A Local Connection

 A Local Connection

First Watch and its national chain of restaurants have deep roots in the Cincinnati areaCorinne Minard First Watch didn’t start in Cincinnati, but it was pretty close.

According to co-founder and Executive Chairman Ken Pendery, First Watch opened in Cincinnati after successful launches in California and Florida. Pendery and his brother Paul grew up in Fort Thomas, Kentucky, and wanted to bring First Watch to their home.

“There’s a little flair, a little flavor in Cincinnati that you don’t find elsewhere,” he says. “I think they’re a wonderful community.”

First Watch opened its first Cincinnati location in Kenwood in 1991 and has only grown since. Today, the Tristate has 12 restaurants that touch all parts of the region, from Anderson to Harrison Greene and Liberty Township to Florence, Kentucky.

“We move behind our management, we don’t move behind location. They pick where they want to live and we move behind,” says Pendery. “Cincinnati is growing more… so there’s a lot of opportunity to building and growing today that probably didn’t exist 10, 15 years ago.”

What hasn’t changed is First Watch’s commitment to the community, particularly in the Cincinnati area. Almost every location sponsors a local baseball or soccer team. Restaurants also support art festivals, other teams or even large events like the Flying Pig Marathon.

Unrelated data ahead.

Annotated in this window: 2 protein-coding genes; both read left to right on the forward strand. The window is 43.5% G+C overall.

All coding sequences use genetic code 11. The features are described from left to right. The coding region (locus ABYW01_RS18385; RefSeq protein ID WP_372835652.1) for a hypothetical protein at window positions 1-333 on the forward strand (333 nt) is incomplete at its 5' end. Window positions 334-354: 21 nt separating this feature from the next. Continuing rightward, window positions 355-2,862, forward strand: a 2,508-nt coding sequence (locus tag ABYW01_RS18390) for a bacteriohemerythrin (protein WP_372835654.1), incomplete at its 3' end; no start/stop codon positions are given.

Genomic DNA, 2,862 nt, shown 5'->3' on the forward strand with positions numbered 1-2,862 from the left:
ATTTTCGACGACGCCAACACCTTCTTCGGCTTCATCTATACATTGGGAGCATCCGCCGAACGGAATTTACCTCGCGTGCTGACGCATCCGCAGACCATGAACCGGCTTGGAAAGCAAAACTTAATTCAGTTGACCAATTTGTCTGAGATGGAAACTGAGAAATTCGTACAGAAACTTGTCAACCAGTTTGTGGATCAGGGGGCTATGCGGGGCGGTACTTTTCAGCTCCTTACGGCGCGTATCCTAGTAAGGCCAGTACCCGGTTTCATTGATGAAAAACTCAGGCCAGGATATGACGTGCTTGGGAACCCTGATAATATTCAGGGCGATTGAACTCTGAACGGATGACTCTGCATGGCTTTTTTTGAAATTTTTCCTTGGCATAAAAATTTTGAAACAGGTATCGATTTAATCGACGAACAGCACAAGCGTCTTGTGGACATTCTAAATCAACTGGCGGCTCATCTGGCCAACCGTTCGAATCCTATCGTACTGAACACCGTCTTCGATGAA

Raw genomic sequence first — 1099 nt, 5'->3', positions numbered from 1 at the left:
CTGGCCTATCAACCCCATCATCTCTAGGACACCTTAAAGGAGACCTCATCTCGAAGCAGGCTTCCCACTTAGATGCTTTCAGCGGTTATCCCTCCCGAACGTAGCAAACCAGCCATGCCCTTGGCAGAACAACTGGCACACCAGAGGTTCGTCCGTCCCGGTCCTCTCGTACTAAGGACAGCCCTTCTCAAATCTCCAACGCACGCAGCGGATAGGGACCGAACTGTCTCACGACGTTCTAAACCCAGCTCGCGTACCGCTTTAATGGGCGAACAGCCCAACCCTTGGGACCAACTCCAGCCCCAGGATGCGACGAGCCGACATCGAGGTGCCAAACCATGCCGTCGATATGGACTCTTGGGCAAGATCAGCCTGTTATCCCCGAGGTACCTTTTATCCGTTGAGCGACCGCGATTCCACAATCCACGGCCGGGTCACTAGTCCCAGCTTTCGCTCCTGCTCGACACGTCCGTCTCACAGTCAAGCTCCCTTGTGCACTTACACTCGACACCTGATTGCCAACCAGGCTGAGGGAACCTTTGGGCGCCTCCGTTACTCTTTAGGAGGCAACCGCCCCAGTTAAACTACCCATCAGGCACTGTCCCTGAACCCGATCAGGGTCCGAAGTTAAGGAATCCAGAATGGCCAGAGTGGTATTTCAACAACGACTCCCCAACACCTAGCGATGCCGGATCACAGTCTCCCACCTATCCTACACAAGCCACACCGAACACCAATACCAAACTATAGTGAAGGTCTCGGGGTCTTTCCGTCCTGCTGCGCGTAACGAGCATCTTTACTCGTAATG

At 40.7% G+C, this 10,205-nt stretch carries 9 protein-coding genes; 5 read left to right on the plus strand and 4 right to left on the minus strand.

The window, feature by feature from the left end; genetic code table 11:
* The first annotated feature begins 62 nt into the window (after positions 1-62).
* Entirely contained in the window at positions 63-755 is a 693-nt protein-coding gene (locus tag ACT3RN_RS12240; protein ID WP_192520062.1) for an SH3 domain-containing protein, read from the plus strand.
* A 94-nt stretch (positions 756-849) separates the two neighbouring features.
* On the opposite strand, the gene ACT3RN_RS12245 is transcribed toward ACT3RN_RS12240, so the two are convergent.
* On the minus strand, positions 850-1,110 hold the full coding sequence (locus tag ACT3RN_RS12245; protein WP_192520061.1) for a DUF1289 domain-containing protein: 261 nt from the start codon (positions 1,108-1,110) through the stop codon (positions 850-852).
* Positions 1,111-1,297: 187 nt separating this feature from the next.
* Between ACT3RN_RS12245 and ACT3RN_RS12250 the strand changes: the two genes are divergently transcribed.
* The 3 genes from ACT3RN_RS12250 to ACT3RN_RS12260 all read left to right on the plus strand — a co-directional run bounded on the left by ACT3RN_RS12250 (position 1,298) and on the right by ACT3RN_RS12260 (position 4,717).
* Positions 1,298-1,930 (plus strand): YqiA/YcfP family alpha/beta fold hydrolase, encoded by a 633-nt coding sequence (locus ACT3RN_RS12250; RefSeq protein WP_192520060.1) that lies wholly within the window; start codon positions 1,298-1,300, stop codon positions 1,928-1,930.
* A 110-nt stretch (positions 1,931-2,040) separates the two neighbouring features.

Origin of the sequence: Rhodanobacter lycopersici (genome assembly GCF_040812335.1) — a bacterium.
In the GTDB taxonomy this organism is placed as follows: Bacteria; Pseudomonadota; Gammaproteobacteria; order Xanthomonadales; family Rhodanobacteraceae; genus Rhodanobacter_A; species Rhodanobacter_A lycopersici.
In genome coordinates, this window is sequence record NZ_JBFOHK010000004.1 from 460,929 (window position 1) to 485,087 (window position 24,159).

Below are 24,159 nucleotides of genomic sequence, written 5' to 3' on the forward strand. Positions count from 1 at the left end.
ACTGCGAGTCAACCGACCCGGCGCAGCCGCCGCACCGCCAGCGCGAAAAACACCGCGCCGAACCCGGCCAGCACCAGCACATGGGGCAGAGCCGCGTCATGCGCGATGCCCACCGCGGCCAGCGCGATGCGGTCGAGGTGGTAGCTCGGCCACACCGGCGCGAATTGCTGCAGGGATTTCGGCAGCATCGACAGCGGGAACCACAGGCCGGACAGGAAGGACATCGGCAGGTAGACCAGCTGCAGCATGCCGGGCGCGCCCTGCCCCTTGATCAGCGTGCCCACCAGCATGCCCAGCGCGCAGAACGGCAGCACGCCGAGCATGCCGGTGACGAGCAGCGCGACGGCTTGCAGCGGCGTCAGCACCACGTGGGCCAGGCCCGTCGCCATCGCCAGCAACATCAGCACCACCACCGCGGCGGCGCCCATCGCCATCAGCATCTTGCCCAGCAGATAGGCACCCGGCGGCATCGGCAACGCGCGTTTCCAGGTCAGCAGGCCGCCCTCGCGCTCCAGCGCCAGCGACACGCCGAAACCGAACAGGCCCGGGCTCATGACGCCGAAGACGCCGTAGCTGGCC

“We support the local things that go on that don’t always happen in every community but certainly do in Cincinnati,” adds Pendery.

Another way First Watch looks to incorporate Cincinnati flavor is through its menu. Five times a year, First Watch restaurants change up their seasonal menu to reflect the time of year. “Our culinary department is great about rotating in specials that can be local and can be seasonal. We use seasonal ingredients a lot of times and I think it keeps a freshness to our menu and a creative side to our menu,” says Pendery. For example, the Tristate’s current fall menu includes items like braised short rib benedict and butternut squash bisque.

But a local favorite that Pendery can’t get enough of? “I’d say if we could find more things like goetta we would do it in a second,” he says.

In addition, much of the restaurants’ local flavor comes from the people working them. “Everything we can do that there’s local flair to it is great. Most of that flair is in the people,” he says. “We always go behind the great people we attract and they’ll expand the market and their menu from there.”

More than 28 years after the first Cincinnati restaurant was opened, Pendery remains proud of First Watch’s Cincinnati connection.

“First Watch in Cincinnati is extremely proud to be there. We’re proud of the people, we’re proud of the menu, we’re very proud of our location. We’re happy to be there,” he says.